“I now have many numbers saved because I have faced situations where they have refused to let me fly on my own or without a medical certificate,” he says. “Once they said there were no wheelchairs and I said that’s not an option for me. Later they arranged for one but after a huge tussle—I had to tweet about it and some actors retweeted it. A lot of activism that disabled people have to do in this country is forced on them.”
How does a disabled person not define themselves by their disability? It was a question I had prepared to ask Anicca, but over the course of the conversation I understood that it’s the world that won’t let him be anything else. “Even things I write about, including dating, I would like to imagine that I am not defined by it. I have had days, very good days, things have gone very well. And then I have met people who have looked at my body, and have heard my story and it’s just too much for them, you know?” he says.
This is why what he calls the “inspiration porn” business exists—people want to make disabled people heroes who have overcome hurdles and achieved great things. “It makes them feel good about themselves, it makes them believe they can overcome barriers, they can become great. But they don’t often acknowledge the realities of what being disabled means,” says Anicca.
The world also has a limited idea of what constitutes disability. Anicca recalls how, even though he had lived with severe and debilitating conditions all his life, it was only when he developed a limp that people began acknowledging his disability. “I had gone to TISS (Tata Institute of Social Sciences) for an exam, and a professor said ‘why didn’t you apply under the PwD quota? I was taken aback, because till then, even I had not fully acknowledged it,” he says. “I realised it had affected everything—the way you liked people, the way people liked you or loved you, or didn’t love you, all of that was shaped by disability. But the realisation is retrospective. In the moment, you can’t, you don’t see yourself as less of a person.”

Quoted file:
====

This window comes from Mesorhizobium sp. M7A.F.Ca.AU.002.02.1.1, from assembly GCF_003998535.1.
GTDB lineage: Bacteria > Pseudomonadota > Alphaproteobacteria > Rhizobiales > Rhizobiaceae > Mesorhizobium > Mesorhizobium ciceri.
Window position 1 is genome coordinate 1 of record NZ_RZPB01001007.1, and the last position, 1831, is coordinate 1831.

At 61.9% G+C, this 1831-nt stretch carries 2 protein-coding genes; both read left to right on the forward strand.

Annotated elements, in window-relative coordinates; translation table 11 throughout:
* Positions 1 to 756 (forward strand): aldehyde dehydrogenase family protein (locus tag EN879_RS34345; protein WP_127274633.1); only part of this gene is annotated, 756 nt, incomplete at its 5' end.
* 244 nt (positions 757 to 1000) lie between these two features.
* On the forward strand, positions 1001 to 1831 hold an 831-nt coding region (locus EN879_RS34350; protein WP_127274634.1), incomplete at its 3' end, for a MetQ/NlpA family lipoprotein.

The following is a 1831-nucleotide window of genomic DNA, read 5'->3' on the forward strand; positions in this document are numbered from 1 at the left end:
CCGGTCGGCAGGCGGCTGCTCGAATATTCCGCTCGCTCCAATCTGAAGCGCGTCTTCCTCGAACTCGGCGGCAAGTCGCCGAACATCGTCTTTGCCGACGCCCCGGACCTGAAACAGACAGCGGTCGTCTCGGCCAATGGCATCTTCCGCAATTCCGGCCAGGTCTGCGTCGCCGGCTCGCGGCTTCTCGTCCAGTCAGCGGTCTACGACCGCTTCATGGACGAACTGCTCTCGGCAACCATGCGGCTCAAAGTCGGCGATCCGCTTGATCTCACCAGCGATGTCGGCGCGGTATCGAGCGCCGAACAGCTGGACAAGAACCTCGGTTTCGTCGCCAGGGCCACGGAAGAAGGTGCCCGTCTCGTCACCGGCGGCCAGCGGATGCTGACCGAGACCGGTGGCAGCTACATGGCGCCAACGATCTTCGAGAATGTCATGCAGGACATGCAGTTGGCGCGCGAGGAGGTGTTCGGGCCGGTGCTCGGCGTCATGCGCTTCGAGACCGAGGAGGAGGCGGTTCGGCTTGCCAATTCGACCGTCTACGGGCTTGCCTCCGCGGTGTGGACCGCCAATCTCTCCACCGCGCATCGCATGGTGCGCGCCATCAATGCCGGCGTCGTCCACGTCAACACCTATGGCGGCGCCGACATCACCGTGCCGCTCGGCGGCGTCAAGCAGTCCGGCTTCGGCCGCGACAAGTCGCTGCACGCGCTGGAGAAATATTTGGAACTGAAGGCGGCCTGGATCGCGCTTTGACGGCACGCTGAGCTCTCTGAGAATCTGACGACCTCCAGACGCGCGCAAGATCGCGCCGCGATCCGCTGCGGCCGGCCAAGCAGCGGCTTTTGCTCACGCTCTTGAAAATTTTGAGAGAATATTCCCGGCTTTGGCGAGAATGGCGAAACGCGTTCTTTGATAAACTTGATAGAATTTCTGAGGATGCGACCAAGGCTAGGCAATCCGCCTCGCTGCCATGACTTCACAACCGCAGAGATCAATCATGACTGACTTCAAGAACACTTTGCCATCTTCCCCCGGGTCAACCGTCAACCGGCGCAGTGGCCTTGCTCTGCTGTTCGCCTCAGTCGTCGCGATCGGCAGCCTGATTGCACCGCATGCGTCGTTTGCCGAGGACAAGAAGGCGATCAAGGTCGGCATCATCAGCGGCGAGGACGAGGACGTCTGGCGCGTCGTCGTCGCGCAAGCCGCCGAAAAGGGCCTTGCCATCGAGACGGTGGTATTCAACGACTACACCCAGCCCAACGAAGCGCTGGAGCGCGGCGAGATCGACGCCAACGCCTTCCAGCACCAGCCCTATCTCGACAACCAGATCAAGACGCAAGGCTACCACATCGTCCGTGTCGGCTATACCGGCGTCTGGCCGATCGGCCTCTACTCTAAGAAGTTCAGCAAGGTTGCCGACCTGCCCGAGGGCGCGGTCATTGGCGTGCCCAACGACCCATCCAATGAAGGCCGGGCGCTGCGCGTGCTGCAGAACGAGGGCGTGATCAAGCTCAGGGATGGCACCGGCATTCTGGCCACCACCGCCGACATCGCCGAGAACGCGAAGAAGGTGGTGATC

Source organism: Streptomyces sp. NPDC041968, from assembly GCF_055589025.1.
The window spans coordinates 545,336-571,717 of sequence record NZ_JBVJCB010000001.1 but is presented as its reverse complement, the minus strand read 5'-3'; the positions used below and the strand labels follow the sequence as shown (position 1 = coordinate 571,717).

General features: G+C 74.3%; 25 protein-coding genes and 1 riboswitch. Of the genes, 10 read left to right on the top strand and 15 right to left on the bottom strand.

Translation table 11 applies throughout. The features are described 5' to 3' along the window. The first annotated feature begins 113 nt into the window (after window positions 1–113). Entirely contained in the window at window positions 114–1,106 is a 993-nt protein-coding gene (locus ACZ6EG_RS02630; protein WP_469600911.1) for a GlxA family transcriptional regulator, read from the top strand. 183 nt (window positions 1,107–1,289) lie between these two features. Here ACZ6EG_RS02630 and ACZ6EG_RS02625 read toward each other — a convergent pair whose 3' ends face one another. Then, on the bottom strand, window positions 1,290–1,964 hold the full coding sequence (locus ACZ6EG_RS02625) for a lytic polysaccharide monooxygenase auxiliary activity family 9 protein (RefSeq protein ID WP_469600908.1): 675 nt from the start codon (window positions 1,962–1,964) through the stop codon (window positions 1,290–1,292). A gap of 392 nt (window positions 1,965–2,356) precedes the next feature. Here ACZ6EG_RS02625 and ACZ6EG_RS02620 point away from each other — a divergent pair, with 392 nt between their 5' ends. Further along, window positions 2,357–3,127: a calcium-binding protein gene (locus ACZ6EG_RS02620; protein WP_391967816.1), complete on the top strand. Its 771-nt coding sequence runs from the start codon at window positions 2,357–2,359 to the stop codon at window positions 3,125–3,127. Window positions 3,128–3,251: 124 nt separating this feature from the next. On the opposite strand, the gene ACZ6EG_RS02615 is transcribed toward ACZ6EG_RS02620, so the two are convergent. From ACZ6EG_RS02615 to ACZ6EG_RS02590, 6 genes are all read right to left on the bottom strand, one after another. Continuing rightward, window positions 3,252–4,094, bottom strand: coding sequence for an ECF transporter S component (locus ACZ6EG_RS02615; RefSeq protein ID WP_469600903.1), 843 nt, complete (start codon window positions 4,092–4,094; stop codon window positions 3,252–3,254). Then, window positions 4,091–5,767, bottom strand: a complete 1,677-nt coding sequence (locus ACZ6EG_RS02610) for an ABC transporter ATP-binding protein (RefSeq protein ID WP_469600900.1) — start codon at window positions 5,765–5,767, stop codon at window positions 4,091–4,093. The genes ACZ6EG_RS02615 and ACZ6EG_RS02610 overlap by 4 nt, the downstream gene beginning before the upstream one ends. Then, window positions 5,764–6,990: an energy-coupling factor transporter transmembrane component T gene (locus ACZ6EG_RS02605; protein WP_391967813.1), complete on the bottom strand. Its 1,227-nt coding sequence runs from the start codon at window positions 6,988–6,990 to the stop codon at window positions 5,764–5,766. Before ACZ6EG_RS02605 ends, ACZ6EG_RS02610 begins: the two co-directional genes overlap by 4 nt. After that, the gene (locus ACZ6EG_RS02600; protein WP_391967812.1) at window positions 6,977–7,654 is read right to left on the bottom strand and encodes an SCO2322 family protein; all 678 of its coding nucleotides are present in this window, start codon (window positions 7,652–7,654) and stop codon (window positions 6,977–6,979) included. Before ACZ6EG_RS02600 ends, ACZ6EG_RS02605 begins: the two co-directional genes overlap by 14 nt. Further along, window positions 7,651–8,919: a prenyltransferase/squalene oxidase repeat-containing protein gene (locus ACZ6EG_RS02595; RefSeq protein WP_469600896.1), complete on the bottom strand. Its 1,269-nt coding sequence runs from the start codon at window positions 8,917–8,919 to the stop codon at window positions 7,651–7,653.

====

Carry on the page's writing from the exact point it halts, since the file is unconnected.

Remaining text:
In the book, Anicca doesn’t spare either himself or the reader intimate details of his life, from living in squalour because his legs refuse to work and he can barely move from bed to fridge to get food, to wearing adult diapers while leaving the house. It’s embracing a sort of radical vulnerability. “The idea of writing is also to be very vulnerable, very open. Because there’s no point in creating a narrative, an arc, that I have survived. Yes I have survived, I have written last letters to people… As a narrative, it’s fine. But all that you actually experience is pain. And of course you have to rely on the kindness of others, which can be a very heartbreaking thing in itself because what if people are not kind?”
It is perhaps then that the idea of being kind to oneself takes shape. During the covid-19 lockdown, Anicca started making videos of himself doing things around the house, looking in the mirror. Shot in black and white, often from camera angles that feel surreal and bizarre, the resulting 18-minute film, Dear Aphrodite, available to watch on digital art collective Reframe Online, is a journal of a life.
As a preface to the work, Anicca wrote: “More than anything, Dear Aphrodite is the process of looking at oneself, asking important questions, both personal and political. It is not a document of self love. On the contrary, there are too many things which hint at self hatred. But maybe there is a thin line between the two...”.